Concentric Circles Literature

Using Concentric Circles in Literature

Below are examples from two well-known stories: The Grasshopper and the Ant, with questions below relating to each circle; The Ugly Duckling example is a little more complex.  Here we start with the topic: Conflict. Then move on to defining the conflict in the story, to using Depth and Complexity to Elaborate on the conflict, and finally moving outside the context of the story to explore conflict.

WS Lang.Arts 4.2 concentric circ. story for websiteCC Conflict Ugly Duck

Concentric Circles- Implementation

Concentric Circles can be completed in a variety of groupings, from individual, to partners, to whole class.  Regardless of how you implement them in your classroom, your first concentric circle should be whole group.

Concentric Circles- Kneeknock Rise by Natalie Babbitt

WS Lang.Arts 5.2
Here we used concentric circles to analyze the story, Kneeknock Rise. This was done after we finished reading and discussing the book. This model allowed us to examine the story in the context of the story itself and then ripple out and analyze the significance of the message(s) of the story for our society and then more broadly to the world.

The innermost circle contains the title (point of impact) and the circle enclosing that circle houses important ideas and quotes the students identified from the story. These ideas (scribed in the concentric circle poster) came from students during whole group discussion (I blurred their names on the images to the left).

In looking at the story in the context of the story, students noted, “Egan learns that people can choose what they think the truth is”.  One student shared the common phrase “Ignorance is bliss”.  They also shared what they thought was the most important quote from the story.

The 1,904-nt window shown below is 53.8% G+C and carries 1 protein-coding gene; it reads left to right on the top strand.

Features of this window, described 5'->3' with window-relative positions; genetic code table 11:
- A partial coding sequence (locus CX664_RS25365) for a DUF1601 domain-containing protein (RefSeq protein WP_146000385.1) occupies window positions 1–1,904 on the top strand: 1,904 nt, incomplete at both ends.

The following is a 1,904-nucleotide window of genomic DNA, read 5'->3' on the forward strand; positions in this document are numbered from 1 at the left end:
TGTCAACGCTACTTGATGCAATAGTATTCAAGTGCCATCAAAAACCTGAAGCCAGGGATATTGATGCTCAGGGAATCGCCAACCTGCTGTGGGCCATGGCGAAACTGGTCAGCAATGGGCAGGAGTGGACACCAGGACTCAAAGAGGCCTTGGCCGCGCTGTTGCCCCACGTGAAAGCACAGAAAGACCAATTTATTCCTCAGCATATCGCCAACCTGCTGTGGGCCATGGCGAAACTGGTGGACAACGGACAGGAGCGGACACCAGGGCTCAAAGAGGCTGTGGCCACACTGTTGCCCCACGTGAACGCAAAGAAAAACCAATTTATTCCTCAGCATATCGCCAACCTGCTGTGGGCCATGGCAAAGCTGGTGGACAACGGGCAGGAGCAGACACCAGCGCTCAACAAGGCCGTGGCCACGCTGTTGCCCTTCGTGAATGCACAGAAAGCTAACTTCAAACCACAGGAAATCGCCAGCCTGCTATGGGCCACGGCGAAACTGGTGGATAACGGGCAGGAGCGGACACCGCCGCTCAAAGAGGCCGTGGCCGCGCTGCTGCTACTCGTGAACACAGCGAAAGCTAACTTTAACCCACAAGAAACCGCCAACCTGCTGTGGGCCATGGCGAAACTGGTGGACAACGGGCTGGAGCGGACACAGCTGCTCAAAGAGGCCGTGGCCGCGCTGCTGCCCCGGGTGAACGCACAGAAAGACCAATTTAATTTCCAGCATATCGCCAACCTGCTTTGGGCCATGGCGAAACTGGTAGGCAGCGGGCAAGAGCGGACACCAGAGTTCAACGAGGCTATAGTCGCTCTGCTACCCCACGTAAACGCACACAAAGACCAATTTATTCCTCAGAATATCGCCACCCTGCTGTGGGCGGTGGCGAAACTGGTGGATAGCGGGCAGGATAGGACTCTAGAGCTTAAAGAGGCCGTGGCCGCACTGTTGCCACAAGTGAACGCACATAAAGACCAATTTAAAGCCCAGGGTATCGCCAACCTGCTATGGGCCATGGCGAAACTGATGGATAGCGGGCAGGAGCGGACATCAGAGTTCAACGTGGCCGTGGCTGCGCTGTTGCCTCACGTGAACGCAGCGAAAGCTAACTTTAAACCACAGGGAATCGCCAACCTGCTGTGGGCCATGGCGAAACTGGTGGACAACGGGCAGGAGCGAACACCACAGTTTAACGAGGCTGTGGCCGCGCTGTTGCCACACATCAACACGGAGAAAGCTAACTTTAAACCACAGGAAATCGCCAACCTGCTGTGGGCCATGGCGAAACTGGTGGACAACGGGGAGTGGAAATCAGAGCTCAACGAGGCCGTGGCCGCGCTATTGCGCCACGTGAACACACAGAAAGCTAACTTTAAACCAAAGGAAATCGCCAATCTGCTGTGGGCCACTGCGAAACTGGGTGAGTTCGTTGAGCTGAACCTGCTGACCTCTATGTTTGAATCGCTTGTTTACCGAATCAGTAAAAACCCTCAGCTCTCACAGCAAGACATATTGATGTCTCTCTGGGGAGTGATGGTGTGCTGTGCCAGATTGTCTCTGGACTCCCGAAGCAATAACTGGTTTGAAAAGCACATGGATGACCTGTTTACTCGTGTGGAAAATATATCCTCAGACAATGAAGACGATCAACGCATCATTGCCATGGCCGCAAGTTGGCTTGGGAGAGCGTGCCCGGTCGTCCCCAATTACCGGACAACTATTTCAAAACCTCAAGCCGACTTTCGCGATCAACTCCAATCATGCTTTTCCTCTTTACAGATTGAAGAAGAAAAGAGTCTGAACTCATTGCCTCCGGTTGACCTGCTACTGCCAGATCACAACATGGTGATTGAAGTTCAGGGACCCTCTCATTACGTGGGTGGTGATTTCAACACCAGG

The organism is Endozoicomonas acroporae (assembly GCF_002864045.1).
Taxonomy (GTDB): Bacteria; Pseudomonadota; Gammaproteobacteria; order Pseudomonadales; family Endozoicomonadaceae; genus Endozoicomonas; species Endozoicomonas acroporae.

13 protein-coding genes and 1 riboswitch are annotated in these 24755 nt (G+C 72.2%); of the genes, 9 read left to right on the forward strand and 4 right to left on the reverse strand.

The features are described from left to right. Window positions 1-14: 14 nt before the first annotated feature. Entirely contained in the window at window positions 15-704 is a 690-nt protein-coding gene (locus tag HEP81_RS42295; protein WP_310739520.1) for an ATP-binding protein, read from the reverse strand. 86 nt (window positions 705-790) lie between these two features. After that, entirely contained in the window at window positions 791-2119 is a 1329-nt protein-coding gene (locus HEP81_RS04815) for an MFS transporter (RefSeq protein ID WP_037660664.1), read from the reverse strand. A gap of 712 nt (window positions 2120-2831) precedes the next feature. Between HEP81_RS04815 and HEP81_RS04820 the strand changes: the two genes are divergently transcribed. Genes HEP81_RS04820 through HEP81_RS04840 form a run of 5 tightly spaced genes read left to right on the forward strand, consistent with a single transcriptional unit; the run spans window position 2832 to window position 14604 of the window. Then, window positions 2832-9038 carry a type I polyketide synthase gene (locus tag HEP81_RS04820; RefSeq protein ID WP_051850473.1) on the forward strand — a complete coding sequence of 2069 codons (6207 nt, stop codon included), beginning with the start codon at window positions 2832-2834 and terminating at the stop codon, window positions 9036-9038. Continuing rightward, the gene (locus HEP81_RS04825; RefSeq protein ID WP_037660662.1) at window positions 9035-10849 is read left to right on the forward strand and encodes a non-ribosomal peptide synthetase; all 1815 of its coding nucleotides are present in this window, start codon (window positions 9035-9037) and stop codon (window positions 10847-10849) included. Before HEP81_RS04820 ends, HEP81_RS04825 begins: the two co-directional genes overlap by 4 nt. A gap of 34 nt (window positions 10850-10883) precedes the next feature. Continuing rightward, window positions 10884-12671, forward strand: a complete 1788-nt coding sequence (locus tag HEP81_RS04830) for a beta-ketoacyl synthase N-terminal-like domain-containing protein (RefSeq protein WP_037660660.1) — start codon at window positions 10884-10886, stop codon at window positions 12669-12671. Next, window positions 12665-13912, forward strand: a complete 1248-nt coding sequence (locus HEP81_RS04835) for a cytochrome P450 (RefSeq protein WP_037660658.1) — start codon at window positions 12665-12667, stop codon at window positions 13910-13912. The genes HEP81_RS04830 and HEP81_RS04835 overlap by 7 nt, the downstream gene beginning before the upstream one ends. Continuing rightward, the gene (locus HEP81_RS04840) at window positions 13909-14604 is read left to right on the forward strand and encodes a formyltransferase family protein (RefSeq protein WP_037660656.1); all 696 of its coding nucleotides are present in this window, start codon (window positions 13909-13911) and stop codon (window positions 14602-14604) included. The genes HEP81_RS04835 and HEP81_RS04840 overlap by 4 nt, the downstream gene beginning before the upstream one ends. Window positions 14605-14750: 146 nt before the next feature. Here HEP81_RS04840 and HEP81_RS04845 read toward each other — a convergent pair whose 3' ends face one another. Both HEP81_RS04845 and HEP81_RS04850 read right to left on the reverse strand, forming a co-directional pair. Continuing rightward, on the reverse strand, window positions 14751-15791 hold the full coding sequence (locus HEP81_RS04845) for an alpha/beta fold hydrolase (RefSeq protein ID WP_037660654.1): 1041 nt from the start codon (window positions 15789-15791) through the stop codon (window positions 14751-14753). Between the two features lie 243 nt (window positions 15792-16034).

WS Lang.Arts 5.3The next circle, relating to society, radiates out and contains student comments surrounding the ideas of truth and reality: “One should not judge others for being or thinking differently.”, “People don’t always want to believe/see the truth.”, and “People choose their own reality”.  Other ideas focused more on fear: “Sometimes fear leads to fascination.” and “Don’t let fear control you.”

The outer circle, relating to the world, was not surprisingly, more rigorous and difficult for some of the students. Despite this, they were successful.  The comments in this circle mostly surrounded the idea of difference and tolerance.  They included: “Don’t cause war because of differences in belief.”, “Jews were persecuted because they believed differently than the Christians.”, and “Belief can be used to hurt others”.  It should be noted that these comments and this level of analysis would not be possible in the absence of discussion (whole and small group).

Click here to link to – Analyzing Knee Knock Rise Pop-Up Book


Concentric Circles – Tuck Everlasting
Image of Concentric Circles Tuck Everlasting

These two images (left and below) are great examples from a colleague of mine, Ann Dondero, who teaches 5th Grade.  Students explored the story, Tuck Everlasting through the process of concentric circles.

Image of Concentric Circles 2. Tuck Everlasting